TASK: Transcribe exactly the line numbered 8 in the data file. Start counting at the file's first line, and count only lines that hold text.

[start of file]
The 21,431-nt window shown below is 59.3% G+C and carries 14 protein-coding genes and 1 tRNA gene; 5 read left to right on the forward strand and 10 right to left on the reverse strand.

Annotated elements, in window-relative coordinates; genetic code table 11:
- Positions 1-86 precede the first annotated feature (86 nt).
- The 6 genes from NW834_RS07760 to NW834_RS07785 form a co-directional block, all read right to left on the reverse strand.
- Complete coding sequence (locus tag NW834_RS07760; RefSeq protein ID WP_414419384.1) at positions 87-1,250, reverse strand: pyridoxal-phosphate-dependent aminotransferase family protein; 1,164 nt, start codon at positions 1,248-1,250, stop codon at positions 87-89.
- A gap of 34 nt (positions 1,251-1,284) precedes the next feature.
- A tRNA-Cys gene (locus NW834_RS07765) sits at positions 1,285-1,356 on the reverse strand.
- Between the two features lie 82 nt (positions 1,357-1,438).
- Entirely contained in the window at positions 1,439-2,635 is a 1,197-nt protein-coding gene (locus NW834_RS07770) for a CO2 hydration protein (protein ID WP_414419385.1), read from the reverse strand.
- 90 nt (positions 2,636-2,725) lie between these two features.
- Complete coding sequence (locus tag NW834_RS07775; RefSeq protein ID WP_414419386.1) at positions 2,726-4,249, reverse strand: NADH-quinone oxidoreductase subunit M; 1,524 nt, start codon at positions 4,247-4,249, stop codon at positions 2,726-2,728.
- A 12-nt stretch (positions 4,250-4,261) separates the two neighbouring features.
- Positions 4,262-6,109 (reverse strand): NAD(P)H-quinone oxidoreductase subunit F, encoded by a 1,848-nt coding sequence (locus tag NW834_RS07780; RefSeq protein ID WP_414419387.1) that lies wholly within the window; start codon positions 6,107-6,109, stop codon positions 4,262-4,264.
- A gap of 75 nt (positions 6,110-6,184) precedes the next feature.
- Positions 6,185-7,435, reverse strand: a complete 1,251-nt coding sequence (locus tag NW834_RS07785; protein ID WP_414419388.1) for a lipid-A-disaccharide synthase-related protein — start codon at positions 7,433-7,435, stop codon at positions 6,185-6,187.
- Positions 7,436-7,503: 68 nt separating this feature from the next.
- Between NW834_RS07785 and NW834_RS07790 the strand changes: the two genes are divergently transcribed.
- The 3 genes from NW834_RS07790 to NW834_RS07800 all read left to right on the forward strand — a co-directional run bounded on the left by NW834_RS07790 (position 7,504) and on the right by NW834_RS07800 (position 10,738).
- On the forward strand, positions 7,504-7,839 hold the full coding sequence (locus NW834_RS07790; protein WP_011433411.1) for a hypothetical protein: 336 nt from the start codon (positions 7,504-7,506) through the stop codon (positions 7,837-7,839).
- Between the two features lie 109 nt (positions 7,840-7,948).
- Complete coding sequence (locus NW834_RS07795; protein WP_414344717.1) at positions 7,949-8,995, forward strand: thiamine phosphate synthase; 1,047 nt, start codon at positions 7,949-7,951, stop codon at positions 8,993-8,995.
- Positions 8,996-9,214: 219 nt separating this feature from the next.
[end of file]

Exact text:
- Between the two features lie 82 nt (positions 1,357-1,438).